Report Card: Resident Evil 3 (Review)


John ProfileWhen it was announced earlier this year that Resident Evil 3 was getting a remake, I wasn’t exactly jumping out of my chair with excitement. I’ve always thought of that game as being one of the weaker entries in the series and the thought of revisiting it wasn’t terribly appealing. But for as lukewarm as I felt about RE3, I absolutely adored last year’s remake of Resident Evil 2. So I decided to give developer Capcom the benefit of the doubt and see if they could work that same magic with the follow-up.

The game follows S.T.A.R.S. member Jill Valentine and takes place shortly after the events of the original game. As the zombie outbreak begins to spill out into the streets of Raccoon City, a towering new enemy known as Nemesis appears who will stop at nothing to complete its sole mission, to kill Jill. Narrowly escaping the creature’s initial attack, Jill ends up teaming up with Carlos, a member of the Umbrella Biohazard Countermeasure Service (U.B.C.S.) whose team has been sent by their employer to try and clean up the mess. The two of them must find a way out of the city while outrunning the unstoppable killing machine that wants them dead.


First things first, let’s get this out of the way upfront. This game is drop-dead gorgeous. The RE Engine has always been great, and playing this game on an Xbox One X was a blood-soaked feast for the eyes. From a technical standpoint, it’s probably one of the best looking games I’ve played in a while. From the super detailed environments to every lock of Carlos’ ridiculously rendered hair, this is an absolute showcase for high-end visuals. The voice acting and music are also very well done, but the visuals are most definitely the standout.

Also, I feel I need to state the fact that I played the game on the “Assisted” difficulty, which is essentially Easy Mode. The reason I did this is that to be honest, I really didn’t need the extra stress and anxiety that comes along with a survival horror game when our day to day life is filled with so much of it already. Playing a game about an out of control virus wreaking havoc on the world was already going to be a bit much right now, so I felt good making this more of a casual experience and now that I’ve finished the game it really felt like the best way for me to play.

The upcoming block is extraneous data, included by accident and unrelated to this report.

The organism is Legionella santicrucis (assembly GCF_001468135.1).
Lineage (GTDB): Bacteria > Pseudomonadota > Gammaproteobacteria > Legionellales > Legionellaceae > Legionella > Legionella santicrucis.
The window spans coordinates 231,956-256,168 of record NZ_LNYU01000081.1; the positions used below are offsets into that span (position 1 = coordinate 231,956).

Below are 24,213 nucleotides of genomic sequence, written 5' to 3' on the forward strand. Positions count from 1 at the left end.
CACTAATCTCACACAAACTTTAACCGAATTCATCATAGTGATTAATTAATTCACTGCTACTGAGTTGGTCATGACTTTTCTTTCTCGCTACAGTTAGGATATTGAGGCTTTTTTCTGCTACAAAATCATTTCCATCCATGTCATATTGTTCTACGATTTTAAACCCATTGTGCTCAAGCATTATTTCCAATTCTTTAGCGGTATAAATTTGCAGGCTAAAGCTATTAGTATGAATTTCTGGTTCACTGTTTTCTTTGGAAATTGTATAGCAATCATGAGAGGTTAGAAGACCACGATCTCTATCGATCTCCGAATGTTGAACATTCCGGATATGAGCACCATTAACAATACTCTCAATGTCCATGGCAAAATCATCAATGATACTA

That’s not to say that the game is without suspense or tension on easy, it still freaks me out when a horde of zombies bursts through a window, even if I have 200 rounds in my assault rifle. And I still nearly shit my pants a couple of times when the Nemesis would come bursting through a wall or crashing down through the ceiling, but playing on ‘Assisted Mode’ gives you more ammo and health meaning that I approached each confrontation more aggressively as opposed to having to worry about each and every bullet that I used, and playing that way really complimented the fast-paced nature of this game in contrast to some other Resident Evil titles.


Resident Evil 3 is, to be clear, a much more trimmed done and streamlined type of Resident Evil game. It’s straightforward, simpler, and much shorter than other games in the series. In the 5 1/2 hours that it took me to complete the game, I moved from one environment to the next, with minimal backtracking or additional objectives to complete. At times it felt perhaps a bit too dumbed down, with puzzles reduced down to simply finding the right key or object to insert to move on, and enemy encounters that required little to no strategy. “Oh look, flame ammo! Immediately followed by a new enemy vulnerable to fire!” The combat is still fun, it’s just simple. Dark Souls this is not.

Again though, I feel like this is just the type of game I was looking to play right now. Something where I could turn my brain off, enjoy the actioned packed nonsense, and be done with it after a couple of days. Many people talk about the “value” of a game being tied to how many hours you can get out of it, but to me, a game can be of more value when it doesn’t overstay it’s welcome or overload you with dozens of sidequests purely for the sake of padding that playtime. Resident Evil 3 is comfortable with what it is and doesn’t try to be something else. As someone who doesn’t always have tons of time to play every day, I appreciate that.

Now if you do want to get more bang for your buck, you’re in luck because included with Resident Evil 3 is the multiplayer-focused game, Resident Evil Resistance. I chose not to include impressions of that game in this review because it’s a separate game that comes free with Resident Evil 3 as opposed to a multiplayer mode within the game, also multiplayer isn’t something I come to this series for so I don’t currently have plans to check it out. But if that sounds interesting to you, know that it is an added value that comes with the game.

I was unsure beforehand if I was in the proper state of mind for a game like Resident Evil 3, but in the end, it was worth investing a few days in. It’s a balls to the wall action thriller that features some fantastic set pieces and pulse-pounding fights. It may not challenge your gaming prowess but it will provide you with half a dozen hours of thrills. The visuals are gorgeous, the shooting is satisfying, and the creatures are disgusting, and sometimes that’s all you need.

Nemesis Score-01



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